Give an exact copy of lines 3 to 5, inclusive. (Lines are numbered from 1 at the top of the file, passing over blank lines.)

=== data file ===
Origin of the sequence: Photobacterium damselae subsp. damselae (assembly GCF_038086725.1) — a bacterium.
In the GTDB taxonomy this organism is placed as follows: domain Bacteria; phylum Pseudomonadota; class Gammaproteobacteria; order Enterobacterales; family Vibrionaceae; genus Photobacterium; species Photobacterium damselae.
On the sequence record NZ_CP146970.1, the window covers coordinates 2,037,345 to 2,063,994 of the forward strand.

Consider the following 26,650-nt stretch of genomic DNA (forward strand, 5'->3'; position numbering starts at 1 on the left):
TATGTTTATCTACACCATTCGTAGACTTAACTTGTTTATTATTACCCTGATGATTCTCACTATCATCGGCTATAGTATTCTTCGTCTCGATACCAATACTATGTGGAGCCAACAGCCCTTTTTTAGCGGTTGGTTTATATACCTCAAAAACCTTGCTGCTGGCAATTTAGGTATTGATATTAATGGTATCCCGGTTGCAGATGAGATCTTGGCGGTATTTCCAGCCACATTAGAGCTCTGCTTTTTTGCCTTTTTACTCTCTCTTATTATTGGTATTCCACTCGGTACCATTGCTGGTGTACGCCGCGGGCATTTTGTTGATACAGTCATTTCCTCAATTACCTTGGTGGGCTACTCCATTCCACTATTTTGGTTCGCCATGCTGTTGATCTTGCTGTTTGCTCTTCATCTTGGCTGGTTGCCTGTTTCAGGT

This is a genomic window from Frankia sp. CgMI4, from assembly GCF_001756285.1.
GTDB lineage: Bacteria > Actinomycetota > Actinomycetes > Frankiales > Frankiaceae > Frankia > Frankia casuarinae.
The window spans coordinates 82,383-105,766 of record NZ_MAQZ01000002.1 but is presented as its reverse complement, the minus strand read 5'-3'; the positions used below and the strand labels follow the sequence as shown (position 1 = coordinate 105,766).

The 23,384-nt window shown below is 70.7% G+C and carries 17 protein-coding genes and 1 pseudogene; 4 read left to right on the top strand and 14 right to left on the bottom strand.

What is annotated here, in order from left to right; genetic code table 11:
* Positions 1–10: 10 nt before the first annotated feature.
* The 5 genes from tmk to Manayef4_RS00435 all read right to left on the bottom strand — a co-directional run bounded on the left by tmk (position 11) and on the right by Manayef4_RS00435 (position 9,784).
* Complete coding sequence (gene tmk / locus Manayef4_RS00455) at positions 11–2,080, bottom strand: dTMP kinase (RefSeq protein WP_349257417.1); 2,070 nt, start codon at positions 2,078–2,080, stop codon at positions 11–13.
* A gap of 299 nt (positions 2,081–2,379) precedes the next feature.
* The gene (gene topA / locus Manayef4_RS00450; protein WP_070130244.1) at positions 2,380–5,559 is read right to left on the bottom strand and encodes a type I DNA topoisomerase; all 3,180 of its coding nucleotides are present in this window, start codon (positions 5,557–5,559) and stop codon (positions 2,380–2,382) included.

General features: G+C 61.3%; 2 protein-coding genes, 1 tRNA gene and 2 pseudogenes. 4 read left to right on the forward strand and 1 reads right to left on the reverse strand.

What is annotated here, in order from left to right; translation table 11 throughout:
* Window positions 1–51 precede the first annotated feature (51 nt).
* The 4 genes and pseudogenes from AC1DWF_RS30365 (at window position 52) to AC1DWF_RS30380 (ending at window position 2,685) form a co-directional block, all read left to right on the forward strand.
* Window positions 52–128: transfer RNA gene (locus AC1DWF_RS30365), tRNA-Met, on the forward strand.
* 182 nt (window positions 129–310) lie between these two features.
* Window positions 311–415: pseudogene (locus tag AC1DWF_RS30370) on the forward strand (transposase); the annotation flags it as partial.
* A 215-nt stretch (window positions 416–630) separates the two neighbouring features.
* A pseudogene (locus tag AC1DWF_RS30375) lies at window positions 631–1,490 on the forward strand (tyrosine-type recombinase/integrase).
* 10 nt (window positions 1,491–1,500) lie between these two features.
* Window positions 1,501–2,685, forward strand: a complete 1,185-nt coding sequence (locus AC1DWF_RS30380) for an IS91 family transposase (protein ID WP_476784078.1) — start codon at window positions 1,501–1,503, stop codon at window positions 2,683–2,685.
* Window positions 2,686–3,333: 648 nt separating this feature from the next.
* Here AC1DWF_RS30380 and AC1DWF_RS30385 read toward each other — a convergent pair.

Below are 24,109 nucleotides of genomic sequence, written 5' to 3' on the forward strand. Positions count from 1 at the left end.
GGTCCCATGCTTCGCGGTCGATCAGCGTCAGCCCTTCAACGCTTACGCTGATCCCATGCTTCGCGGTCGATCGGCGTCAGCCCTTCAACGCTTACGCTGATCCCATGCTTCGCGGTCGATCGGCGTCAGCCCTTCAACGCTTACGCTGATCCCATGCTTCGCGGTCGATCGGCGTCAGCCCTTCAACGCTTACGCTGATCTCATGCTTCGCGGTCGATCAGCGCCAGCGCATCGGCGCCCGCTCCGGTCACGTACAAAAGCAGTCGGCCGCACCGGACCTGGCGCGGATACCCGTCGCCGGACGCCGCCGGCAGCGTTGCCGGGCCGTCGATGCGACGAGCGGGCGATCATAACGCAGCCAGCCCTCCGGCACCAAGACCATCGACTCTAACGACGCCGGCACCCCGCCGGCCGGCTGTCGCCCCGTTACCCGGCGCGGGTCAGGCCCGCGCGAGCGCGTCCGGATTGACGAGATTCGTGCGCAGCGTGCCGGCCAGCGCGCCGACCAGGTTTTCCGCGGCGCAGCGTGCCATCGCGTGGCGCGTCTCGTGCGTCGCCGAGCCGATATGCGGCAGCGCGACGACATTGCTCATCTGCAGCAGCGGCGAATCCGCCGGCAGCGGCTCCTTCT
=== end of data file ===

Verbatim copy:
On the sequence record NZ_CP146970.1, the window covers coordinates 2,037,345 to 2,063,994 of the forward strand.

Consider the following 26,650-nt stretch of genomic DNA (forward strand, 5'->3'; position numbering starts at 1 on the left):
TATGTTTATCTACACCATTCGTAGACTTAACTTGTTTATTATTACCCTGATGATTCTCACTATCATCGGCTATAGTATTCTTCGTCTCGATACCAATACTATGTGGAGCCAACAGCCCTTTTTTAGCGGTTGGTTTATATACCTCAAAAACCTTGCTGCTGGCAATTTAGGTATTGATATTAATGGTATCCCGGTTGCAGATGAGATCTTGGCGGTATTTCCAGCCACATTAGAGCTCTGCTTTTTTGCCTTTTTACTCTCTCTTATTATTGGTATTCCACTCGGTACCATTGCTGGTGTACGCCGCGGGCATTTTGTTGATACAGTCATTTCCTCAATTACCTTGGTGGGCTACTCCATTCCACTATTTTGGTTCGCCATGCTGTTGATCTTGCTGTTTGCTCTTCATCTTGGCTGGTTGCCTGTTTCAGGT